Memorable moments from Olympics with NHL players
By not participating in the 2018 Pyeongchang Olympics, the NHL ends its streak at five after going to Nagano in 1998, Salt Lake City in 2002, Turin in 2006, Vancouver in 2010 and Sochi in 2014.
Here’s a look at some of the top moments from those five Games with NHL players:
HASEK STARS, GRETZKY SITS
On the way to leading the Czech Republic to Olympic gold in Nagano, goaltender Dominik Hasek beat heavily-favored Canada in a shootout in the semifinals. As Robert Reichel scored for the Czechs, “the Dominator” stopped Theo Fleury, Ray Bourque, Joe Nieuwendyk, Eric Lindros and Brendan Shanahan
As remarkable as the Hasek’s 24 saves in regulation and overtime and five more in the shootout were, it was unbelievable that the “Great One,” Wayne Gretzky, didn’t get a chance.
“Dominik skated out of the crease and asked me if Wayne Gretzky was shooting,” referee Bill McCreary said. “That kind of surprised me. But once I told him I didn’t know who was shooting, he went back into his net and as he always did, he stopped everybody.”
USA-CANADA FOR GOLD
Months after 9/11, the United States and Canada met in Salt Lake City for the gold medal. Canada won 5-2 as Jarome Iginla and Joe Sakic each scored twice, ending that country’s 50-year Olympic gold-medal drought and putting Hasek’s dominating performance in the past. Gretzky put that team together and railed against criticism during the tournament, and players fed off that.
“When you look back now, I’m not sure if the players in the room understood how important Wayne’s speech was and how much he was deflecting any of that pressure,” defenseman Rob Blake said. “But to be able to finish off that tournament on a high note, that was obviously quite nice.”
THE KING RISES
One of the greatest performances of Henrik Lundqvist’s illustrious career came in 2006 when he led Sweden to the gold medal by making 25 saves in an epic final against archrival Finland.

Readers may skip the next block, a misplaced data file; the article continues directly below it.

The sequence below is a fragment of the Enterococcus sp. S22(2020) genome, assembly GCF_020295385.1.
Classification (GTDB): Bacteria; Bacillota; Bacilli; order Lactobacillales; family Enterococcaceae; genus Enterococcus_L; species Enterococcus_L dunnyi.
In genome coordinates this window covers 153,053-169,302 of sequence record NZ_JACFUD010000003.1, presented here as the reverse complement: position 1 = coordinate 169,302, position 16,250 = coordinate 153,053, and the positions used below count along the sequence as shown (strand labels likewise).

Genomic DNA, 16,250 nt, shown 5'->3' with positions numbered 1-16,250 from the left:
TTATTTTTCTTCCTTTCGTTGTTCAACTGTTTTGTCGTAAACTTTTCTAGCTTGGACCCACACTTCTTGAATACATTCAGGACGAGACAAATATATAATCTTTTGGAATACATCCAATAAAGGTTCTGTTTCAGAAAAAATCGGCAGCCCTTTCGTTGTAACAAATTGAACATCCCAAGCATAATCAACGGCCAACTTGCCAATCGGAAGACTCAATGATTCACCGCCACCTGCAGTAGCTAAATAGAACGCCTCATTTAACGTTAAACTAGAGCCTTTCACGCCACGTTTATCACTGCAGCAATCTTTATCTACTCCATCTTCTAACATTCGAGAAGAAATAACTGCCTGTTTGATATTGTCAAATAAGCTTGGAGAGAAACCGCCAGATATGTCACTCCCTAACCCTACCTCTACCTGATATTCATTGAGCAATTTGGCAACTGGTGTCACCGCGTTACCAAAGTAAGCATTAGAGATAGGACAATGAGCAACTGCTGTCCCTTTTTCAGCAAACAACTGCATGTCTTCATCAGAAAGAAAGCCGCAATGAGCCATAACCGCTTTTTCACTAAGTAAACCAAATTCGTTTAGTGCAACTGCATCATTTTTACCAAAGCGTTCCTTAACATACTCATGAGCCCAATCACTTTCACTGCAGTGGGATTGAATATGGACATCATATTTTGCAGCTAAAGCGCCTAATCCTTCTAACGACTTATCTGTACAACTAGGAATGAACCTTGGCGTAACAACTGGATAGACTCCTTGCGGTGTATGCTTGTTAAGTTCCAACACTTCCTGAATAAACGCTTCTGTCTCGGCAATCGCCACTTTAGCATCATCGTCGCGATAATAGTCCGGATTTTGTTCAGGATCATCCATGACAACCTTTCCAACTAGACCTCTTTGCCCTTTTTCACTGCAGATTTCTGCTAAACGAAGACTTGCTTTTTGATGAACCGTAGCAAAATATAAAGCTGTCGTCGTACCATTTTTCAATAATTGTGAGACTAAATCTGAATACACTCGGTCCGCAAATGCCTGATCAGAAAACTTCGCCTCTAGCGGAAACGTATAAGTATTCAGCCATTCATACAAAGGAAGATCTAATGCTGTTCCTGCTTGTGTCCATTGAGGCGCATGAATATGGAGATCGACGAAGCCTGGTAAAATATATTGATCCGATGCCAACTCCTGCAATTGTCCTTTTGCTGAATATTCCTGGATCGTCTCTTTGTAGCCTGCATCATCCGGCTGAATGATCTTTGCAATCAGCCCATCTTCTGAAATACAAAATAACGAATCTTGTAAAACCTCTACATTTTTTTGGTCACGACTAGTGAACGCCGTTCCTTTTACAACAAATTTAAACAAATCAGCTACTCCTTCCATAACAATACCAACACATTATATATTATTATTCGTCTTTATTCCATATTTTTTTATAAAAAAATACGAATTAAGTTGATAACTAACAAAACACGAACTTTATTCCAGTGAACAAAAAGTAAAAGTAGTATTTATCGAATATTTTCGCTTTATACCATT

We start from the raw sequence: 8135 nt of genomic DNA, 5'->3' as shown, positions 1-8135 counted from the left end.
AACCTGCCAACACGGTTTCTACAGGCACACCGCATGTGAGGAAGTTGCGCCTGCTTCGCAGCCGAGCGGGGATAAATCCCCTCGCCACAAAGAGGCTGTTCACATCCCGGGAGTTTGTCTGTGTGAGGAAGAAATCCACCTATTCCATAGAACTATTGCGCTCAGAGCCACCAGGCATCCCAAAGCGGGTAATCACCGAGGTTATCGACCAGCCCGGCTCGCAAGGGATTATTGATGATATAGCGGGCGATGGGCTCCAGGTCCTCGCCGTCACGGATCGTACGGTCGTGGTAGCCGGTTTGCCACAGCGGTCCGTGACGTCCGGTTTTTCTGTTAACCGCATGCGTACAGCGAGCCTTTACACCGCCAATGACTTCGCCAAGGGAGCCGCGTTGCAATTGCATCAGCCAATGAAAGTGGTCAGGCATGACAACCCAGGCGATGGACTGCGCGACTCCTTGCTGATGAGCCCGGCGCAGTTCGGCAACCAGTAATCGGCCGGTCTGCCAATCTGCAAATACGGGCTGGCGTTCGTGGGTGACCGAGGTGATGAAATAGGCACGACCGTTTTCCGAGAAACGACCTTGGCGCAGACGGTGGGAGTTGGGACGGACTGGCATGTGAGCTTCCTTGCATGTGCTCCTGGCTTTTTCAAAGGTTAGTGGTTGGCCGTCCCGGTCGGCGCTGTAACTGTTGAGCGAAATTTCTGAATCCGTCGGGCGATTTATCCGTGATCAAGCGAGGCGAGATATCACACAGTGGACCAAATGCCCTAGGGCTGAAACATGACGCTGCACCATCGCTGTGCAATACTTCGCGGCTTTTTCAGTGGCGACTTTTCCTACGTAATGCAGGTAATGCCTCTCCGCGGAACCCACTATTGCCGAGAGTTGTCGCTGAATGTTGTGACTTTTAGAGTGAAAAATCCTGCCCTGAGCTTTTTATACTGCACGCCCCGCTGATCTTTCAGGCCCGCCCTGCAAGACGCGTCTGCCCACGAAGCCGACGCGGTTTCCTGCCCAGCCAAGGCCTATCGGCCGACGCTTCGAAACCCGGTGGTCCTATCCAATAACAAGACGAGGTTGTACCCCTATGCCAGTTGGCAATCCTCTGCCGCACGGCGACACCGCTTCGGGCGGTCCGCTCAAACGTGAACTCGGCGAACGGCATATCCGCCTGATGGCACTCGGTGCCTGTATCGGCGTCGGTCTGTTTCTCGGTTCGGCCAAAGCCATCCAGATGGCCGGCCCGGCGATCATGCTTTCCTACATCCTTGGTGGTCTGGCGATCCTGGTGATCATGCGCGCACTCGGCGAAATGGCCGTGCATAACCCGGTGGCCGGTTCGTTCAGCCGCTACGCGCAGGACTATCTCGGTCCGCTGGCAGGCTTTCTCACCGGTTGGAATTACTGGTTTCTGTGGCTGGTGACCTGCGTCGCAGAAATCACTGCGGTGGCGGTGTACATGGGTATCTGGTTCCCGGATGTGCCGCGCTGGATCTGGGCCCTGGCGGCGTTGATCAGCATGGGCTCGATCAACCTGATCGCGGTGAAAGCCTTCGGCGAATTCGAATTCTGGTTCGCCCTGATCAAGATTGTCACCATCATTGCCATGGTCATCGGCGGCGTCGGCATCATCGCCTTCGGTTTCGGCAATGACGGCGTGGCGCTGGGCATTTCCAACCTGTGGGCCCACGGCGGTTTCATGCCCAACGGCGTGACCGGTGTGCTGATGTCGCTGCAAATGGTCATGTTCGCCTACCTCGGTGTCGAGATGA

It was “a big tournament to play with (Nicklas) Lidstrom and (Mats) Sundin and (Peter) Forsberg,” Lundqvist said. “That was kind of my first big tournament.”
On the big stage, Lundqvist shined the brightest.
CROSBY’S GOLDEN GOAL
Yelling so loud almost everyone in the arena could hear him, Sidney Crosby asked for the puck from Iginla with shouts of, “Iggy, Iggy, Iggy!” Iginla got Crosby the puck, and Canada overcome a sluggish start to the 2010 Vancouver Olympics to beat the U.S. for gold in overtime on home ice.
Crosby’s “golden goal” might be on a stamp in Canada one day like Forsberg’s shootout move for Sweden in 1994. Safe to say he’s a fan of the Olympics after repeating gold in 2014 in Sochi.
“Looking back to the two Olympics I’ve been able to go to, it’s been unbelievable,” Crosby said. “The hockey has been unbelievable, the experience has been great.”
With Vladimir Putin watching from inside Bolshoy Ice Dome, a back-and-forth game between the U.S. and host Russia in Sochi played at a breakneck pace went to a shootout. U.S. coach Dan Bylsma could’ve picked different shooters, but went back to T.J. Oshie over and over and was rewarded as the winger scored on four of his six shootout attempts to give the Americans a memorable victory.
“I had a pretty good idea I would be going in the shootout,” said Oshie, who earned the nickname of T.J. Sochi. “I didn’t know I would be going that much.”